When I realized that there seemed to be no resources addressing the unique challenges of motherhood with a chronic illness, I decided to start one of my own.

5 Tips on Parenting With Chronic Illness – on Mango Health
Parenting is never an easy job. But raising kids can be even more complicated when one parent (or both) lives with a chronic illness.  

Being a parent can bring such joy to your life! Here's how to manage all the challenges that come along with parenting with rheumatoid arthritis. 
RA Friendly Baby Gear – on RheumatoidArthritis.net
Buying the right baby gear can be overwhelming for anyone, but even more so if you're also dealing with RA. In this article I share my recommendations to make life as a parent with RA a little easier. 

Babywearing For Parents With RA – on RheumatoidArthritis.net
After more than 4 years of wearing both of my boys, I honestly can’t imagine motherhood without the benefits of babywearing. 

Strength isn’t about being the strongest. Sometimes strength is about getting back up when you fall down.

24-Hours In The Life of An RA Mom – on RheumatoidArthritis.net
Being a mom is hard work…being a mom with a chronic illness can be even more of a challenge. I chronicle an ordinary day in the life of an RA mom.

Talking To Your Kids About Having A Chronic Illness – on RheumatoidArthritis.net
“My rheumatologist suggested bringing my kids to an appointment with me. That really helped them.” And other tips for talking to kids about RA

Managing Stress About Giving Your Kids Your Chronic Illness - on Mango Health
Raising kids is stressful enough. But parents living with chronic illnesses may face the added concern of passing their own diseases on to their kids. I share my own perspective and the insights of four other moms living with chronic illnesses.

2 comments:

Anonymous said...

I'm just wondering how you found your RA after baby #2? My rheumatologist tells me that the literature says that the disease changes/is more active after each pregnancy? My first pregnancy was tough-no remission until about 20 weeks and even then I flared occasionally. Considering baby #2 now but scared my RA will be even worse afterwards. Did you find that the same meds you were on before having baby #2 worked the same after baby #2? Im on Enbrel and Plaquenil. Thank you so much for this site btw!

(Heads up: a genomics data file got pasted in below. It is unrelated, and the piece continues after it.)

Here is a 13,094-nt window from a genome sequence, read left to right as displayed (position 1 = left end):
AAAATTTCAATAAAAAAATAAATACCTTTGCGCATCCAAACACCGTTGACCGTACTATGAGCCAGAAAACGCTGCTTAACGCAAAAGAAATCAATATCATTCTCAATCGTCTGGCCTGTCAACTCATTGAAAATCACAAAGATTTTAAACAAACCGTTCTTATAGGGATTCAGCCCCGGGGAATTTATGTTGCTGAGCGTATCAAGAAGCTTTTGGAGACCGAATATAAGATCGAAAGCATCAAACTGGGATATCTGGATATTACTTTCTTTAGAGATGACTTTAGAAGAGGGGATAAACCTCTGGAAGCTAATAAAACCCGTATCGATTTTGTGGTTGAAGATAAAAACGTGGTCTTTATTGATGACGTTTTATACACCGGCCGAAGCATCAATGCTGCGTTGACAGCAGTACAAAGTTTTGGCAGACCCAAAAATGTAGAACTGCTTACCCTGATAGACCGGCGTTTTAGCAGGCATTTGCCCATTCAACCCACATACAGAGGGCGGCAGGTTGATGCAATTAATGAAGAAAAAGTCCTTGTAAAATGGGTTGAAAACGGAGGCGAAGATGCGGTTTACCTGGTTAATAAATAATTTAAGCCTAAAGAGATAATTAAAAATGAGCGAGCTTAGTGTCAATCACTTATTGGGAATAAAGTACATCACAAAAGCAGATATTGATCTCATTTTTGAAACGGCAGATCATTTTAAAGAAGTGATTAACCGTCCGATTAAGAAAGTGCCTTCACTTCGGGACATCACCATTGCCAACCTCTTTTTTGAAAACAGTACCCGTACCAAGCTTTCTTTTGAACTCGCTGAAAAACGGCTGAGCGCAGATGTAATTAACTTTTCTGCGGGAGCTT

~Mariah~ said...

Hi Anonymous ~

After baby #2, the bad news is that the Enbrel - which had been a miracle medication for me for many years - basically stopped working all together. So I had to go back to square one in searching for the right combination of medication. But the GOOD news is that I found one that worked better than anything else I had ever experienced! When I was on Rituxan I was doing so well that last September I was able to do that crazy bike ride. So while pregnancy #2 certainly did seem to impact my RA, my rheumatologist and I were still able to fight back. So I'd say that if a second baby is something that you really truly want, you should definitely make sure you've got good communication with your rheumatologist so you will be ready and able to address whatever may come. Also, my two pregnancies were SO DIFFERENT - which really surprised me because I thought I more or less knew what I was getting into the second time around! My point being, you might have a completely different experience.

If you'd like to get some input from other women in a similar situation, I'd recommend requesting to join my private Facebook support group for moms living with chronic illnesses! https://www.facebook.com/groups/mamasfacingforward

Best,
~Mariah~